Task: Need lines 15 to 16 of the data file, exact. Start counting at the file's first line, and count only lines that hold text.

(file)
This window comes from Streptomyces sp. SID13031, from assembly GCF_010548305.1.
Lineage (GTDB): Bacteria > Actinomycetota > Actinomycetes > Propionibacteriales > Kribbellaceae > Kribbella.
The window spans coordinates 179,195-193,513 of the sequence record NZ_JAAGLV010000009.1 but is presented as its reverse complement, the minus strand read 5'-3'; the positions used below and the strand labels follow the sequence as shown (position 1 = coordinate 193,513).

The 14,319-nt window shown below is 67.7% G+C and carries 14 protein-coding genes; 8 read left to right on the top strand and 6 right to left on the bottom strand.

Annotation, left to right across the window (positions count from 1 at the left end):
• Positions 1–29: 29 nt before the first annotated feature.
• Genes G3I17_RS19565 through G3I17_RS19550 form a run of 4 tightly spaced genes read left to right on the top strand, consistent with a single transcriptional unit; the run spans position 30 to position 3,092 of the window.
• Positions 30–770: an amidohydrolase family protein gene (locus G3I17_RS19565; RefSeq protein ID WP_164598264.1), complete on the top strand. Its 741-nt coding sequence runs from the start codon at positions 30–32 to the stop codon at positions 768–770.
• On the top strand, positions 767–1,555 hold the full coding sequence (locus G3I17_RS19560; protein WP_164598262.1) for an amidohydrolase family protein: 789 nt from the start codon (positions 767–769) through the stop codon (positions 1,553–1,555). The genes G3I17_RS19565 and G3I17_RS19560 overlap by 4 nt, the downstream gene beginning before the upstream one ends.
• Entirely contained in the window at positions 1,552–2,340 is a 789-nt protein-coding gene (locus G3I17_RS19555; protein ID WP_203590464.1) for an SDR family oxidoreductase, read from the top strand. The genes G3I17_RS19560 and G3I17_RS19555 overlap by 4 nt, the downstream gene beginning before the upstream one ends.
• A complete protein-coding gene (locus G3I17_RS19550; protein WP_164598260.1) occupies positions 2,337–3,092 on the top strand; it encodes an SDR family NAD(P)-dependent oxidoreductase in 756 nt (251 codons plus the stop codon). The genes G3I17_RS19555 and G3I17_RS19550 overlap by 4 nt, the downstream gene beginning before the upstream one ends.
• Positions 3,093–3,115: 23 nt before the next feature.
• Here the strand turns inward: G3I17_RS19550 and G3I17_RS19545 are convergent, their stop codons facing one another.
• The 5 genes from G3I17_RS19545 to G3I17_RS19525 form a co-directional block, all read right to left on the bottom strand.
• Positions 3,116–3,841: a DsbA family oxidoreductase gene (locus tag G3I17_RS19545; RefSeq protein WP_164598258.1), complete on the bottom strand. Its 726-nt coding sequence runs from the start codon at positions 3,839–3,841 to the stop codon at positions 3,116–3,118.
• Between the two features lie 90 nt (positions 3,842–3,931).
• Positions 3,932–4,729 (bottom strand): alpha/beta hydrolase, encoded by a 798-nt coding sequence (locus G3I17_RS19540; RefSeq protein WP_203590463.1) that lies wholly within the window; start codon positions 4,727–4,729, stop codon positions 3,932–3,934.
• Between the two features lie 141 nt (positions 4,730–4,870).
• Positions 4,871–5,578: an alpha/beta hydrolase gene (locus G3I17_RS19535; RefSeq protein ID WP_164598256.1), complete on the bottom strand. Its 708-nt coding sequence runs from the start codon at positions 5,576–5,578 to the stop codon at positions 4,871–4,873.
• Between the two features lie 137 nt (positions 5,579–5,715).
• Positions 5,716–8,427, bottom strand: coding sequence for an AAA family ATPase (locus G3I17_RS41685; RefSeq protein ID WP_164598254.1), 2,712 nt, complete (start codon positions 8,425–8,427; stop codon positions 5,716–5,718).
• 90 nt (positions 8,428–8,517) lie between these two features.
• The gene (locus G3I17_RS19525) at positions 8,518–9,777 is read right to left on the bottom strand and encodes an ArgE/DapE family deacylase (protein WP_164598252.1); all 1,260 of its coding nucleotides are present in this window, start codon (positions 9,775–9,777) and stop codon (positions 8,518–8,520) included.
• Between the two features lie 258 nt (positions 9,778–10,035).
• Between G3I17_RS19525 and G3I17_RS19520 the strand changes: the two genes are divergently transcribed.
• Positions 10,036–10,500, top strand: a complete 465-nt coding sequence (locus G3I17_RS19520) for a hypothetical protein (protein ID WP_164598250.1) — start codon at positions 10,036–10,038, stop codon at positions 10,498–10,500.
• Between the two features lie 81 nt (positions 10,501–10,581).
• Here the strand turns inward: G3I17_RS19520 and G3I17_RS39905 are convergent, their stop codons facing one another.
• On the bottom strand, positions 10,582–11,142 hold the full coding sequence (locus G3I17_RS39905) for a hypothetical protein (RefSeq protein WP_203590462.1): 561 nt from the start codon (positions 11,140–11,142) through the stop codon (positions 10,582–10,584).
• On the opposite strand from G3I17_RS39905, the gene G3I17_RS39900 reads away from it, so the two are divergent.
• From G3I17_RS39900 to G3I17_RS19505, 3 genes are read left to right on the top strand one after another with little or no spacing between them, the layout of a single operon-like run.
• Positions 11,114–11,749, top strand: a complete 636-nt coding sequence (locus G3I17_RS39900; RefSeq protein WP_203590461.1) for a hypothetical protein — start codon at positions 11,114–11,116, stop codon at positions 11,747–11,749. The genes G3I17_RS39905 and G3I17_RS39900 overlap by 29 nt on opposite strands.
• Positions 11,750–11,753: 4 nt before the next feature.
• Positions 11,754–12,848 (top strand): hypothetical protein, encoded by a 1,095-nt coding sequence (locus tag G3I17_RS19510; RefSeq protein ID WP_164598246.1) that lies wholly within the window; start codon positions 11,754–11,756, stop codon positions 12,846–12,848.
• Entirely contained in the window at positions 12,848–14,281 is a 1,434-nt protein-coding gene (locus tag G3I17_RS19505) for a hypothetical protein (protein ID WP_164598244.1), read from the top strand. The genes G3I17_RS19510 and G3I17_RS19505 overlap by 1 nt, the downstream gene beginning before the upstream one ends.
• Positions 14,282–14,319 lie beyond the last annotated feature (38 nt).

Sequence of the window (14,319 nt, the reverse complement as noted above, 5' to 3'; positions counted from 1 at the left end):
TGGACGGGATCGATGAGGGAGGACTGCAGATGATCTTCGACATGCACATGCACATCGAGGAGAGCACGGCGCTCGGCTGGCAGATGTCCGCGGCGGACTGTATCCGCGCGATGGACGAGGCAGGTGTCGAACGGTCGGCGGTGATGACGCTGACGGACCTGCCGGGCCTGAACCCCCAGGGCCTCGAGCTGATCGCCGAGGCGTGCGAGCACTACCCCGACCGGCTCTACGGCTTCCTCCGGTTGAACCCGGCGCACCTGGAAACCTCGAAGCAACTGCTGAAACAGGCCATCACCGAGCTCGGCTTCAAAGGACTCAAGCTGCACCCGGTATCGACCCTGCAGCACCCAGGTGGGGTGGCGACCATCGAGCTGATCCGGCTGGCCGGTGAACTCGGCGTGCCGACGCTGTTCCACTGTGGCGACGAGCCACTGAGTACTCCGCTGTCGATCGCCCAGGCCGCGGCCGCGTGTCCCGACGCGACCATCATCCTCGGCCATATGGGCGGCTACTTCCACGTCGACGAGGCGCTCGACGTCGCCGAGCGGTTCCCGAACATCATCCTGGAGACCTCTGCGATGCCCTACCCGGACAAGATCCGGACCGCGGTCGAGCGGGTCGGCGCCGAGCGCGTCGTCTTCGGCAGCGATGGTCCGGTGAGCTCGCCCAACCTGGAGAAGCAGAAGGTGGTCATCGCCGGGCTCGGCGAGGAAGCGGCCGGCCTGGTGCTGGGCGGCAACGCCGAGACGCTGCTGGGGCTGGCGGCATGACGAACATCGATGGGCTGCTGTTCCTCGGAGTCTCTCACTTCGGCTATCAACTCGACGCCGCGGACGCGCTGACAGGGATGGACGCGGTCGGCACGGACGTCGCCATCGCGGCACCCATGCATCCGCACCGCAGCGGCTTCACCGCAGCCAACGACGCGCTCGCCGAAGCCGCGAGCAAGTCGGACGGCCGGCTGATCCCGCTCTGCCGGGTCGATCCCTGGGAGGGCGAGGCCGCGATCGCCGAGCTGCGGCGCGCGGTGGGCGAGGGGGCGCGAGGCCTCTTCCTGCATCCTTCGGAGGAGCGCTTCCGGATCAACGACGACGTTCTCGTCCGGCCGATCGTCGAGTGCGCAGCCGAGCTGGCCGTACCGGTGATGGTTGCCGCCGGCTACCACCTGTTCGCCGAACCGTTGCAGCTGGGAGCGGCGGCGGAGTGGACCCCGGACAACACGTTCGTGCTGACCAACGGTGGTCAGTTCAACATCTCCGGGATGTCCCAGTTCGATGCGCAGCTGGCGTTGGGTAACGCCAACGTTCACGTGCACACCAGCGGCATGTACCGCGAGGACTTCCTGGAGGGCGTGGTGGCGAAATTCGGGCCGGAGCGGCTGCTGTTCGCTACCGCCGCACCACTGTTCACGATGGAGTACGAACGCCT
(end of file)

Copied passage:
• Positions 3,116–3,841: a DsbA family oxidoreductase gene (locus tag G3I17_RS19545; RefSeq protein WP_164598258.1), complete on the bottom strand. Its 726-nt coding sequence runs from the start codon at positions 3,839–3,841 to the stop codon at positions 3,116–3,118.
• Between the two features lie 90 nt (positions 3,842–3,931).